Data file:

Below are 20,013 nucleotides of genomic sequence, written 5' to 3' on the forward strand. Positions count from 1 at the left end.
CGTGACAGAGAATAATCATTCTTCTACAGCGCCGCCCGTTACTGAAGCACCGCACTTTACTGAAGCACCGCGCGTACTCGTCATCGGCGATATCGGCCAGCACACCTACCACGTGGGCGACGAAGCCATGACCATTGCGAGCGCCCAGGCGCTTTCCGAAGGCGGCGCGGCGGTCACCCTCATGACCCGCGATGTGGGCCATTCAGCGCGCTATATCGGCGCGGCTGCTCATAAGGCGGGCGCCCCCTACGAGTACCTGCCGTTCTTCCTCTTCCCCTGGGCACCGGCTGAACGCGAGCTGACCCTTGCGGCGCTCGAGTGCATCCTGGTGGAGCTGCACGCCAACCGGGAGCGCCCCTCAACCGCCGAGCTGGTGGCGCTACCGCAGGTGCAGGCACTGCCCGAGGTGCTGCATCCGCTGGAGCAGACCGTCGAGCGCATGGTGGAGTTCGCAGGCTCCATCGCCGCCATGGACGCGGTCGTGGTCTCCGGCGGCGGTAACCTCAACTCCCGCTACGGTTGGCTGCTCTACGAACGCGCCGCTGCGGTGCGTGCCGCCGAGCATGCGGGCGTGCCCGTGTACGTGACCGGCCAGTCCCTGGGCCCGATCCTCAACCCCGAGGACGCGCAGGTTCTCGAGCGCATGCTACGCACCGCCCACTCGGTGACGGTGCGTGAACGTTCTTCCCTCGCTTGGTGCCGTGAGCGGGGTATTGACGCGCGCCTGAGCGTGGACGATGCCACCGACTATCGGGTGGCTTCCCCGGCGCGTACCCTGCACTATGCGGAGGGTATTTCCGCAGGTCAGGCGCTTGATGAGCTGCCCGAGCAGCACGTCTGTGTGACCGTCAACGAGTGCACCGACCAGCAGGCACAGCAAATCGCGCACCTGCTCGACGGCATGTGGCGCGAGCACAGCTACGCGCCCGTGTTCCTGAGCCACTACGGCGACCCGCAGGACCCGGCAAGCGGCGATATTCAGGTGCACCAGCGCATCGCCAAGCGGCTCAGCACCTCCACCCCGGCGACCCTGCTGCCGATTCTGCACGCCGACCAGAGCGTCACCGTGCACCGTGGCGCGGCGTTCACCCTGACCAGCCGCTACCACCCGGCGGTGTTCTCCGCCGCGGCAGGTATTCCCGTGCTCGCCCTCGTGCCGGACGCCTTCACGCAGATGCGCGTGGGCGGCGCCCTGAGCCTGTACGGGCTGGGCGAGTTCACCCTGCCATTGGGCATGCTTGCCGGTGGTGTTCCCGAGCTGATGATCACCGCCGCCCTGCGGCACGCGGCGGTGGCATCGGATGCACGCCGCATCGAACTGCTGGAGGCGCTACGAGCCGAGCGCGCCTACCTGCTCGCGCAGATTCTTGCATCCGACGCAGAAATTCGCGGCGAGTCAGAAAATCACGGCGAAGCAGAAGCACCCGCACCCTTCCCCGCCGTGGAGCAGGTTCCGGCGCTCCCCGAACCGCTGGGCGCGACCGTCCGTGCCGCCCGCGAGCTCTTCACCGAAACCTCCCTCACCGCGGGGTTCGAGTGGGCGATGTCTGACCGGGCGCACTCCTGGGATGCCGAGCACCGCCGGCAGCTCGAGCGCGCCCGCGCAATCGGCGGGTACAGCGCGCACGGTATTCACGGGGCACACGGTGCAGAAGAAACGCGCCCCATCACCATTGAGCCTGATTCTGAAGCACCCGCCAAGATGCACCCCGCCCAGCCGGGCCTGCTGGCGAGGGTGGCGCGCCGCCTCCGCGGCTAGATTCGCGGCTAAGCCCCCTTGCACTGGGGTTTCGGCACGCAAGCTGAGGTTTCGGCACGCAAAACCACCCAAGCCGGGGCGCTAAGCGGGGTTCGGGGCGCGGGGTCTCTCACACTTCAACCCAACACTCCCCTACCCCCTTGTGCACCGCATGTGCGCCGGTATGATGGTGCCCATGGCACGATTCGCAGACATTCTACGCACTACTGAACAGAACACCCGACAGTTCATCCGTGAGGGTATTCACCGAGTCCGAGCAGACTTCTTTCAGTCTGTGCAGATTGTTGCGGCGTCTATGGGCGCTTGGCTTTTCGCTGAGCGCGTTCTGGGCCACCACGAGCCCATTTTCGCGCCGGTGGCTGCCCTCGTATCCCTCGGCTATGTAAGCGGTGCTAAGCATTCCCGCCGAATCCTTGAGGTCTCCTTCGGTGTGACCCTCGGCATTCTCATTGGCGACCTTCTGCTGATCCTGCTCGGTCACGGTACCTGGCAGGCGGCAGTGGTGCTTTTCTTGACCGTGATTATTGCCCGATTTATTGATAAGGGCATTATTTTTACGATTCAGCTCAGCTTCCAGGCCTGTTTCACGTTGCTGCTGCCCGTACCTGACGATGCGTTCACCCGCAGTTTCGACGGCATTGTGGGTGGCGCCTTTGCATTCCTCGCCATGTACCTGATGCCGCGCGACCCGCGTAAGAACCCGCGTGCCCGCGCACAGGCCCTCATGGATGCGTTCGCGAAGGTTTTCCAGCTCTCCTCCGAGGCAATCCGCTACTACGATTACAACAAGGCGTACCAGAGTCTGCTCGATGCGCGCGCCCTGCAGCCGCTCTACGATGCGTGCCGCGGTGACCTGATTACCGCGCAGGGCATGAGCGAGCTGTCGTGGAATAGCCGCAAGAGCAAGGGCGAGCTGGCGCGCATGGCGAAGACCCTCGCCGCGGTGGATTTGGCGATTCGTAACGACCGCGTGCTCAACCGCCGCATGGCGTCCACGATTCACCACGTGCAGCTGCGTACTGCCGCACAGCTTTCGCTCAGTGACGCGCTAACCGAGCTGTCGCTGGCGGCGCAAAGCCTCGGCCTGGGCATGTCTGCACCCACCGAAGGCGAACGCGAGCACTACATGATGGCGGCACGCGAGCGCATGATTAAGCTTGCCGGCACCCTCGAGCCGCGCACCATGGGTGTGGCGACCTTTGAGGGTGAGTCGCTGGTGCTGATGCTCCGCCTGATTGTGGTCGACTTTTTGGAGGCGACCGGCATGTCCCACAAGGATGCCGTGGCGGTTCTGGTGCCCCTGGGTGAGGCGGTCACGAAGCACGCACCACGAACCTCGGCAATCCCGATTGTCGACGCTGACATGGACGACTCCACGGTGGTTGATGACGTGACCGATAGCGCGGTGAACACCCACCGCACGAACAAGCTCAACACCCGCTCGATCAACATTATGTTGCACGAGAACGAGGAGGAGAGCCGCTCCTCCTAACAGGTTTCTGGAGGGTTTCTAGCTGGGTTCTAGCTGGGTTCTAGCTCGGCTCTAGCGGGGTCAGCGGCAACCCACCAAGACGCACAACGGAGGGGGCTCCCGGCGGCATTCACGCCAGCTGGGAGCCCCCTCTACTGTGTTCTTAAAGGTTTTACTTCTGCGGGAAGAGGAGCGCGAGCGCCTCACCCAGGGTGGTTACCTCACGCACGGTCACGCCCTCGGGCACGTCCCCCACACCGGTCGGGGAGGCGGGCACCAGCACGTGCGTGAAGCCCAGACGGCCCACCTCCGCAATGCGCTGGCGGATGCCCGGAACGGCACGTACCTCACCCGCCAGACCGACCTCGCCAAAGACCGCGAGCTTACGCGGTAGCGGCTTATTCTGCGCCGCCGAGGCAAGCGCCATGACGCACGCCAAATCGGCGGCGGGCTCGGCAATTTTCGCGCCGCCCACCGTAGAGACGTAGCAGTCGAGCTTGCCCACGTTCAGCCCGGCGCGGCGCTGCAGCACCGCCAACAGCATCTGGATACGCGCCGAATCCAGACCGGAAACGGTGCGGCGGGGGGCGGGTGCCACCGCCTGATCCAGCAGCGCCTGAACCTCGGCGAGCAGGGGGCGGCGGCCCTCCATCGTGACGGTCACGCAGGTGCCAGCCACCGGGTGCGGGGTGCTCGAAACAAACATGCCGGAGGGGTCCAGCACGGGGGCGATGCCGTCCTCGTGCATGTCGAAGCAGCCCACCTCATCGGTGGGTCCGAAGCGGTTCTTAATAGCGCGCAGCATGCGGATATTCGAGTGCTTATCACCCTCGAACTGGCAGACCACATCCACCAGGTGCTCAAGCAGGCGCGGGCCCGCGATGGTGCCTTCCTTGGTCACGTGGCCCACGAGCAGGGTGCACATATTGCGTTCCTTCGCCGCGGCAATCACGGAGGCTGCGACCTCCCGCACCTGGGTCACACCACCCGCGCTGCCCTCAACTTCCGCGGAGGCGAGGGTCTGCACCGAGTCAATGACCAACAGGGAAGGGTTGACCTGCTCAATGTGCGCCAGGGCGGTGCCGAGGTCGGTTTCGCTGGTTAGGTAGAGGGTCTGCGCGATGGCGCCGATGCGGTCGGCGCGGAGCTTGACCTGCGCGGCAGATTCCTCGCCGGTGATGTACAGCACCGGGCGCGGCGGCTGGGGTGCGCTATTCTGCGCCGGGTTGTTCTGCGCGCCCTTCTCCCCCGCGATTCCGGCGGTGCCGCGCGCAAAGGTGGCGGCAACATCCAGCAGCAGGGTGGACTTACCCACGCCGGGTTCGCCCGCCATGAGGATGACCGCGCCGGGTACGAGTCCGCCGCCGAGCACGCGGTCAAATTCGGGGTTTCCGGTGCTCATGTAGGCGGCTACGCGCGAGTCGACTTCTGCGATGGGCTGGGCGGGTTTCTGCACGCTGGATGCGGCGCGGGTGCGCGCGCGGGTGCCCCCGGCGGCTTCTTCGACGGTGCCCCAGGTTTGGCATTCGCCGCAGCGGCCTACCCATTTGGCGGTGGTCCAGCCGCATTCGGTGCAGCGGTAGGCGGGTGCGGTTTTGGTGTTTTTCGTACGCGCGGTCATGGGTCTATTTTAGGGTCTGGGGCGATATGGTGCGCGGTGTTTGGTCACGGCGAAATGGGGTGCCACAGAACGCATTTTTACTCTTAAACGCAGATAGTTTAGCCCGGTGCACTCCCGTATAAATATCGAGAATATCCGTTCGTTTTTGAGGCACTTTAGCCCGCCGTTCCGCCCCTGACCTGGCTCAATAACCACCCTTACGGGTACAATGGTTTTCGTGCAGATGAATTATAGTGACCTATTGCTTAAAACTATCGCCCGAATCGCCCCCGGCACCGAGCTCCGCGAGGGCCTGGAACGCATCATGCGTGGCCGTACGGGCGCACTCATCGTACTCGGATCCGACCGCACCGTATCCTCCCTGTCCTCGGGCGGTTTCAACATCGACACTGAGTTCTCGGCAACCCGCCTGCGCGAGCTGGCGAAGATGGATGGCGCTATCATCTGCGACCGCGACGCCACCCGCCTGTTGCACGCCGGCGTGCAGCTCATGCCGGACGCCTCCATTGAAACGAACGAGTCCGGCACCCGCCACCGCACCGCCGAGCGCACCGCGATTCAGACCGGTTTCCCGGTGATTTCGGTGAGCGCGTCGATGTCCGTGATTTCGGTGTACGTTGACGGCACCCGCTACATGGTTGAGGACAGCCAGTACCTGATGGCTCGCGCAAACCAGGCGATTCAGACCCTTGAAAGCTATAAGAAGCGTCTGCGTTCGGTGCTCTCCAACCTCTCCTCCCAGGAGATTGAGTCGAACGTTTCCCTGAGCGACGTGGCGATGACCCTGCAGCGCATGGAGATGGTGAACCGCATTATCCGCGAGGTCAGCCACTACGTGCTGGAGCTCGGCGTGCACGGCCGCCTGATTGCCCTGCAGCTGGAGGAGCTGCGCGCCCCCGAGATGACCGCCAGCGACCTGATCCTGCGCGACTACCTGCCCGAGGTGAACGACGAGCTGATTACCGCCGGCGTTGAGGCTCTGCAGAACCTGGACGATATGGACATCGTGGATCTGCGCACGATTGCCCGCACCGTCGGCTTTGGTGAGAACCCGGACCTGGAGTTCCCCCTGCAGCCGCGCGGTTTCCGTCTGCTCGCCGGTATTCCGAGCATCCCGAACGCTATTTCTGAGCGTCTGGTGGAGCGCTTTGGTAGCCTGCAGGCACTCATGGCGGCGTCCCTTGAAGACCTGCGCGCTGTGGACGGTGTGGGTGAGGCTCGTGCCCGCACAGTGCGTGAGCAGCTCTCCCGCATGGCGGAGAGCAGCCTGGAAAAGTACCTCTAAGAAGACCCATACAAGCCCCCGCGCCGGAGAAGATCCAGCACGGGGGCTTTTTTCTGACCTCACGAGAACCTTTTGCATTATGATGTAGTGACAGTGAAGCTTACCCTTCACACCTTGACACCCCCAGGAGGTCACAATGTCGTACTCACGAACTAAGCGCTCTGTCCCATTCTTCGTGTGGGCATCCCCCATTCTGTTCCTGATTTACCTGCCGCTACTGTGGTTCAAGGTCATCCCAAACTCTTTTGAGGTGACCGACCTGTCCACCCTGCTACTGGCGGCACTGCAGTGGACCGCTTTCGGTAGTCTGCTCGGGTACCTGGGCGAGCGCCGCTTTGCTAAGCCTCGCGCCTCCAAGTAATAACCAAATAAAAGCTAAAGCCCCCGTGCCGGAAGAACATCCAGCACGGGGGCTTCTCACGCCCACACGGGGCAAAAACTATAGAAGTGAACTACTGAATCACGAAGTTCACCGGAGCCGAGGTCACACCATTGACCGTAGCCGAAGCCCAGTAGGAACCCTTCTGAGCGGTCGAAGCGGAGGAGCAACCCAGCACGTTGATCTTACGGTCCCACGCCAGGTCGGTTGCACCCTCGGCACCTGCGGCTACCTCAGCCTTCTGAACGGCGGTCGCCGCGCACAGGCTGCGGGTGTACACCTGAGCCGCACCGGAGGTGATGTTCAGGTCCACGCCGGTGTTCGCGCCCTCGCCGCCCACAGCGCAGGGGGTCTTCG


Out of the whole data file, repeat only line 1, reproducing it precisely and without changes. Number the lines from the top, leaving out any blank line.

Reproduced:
Below are 20,013 nucleotides of genomic sequence, written 5' to 3' on the forward strand. Positions count from 1 at the left end.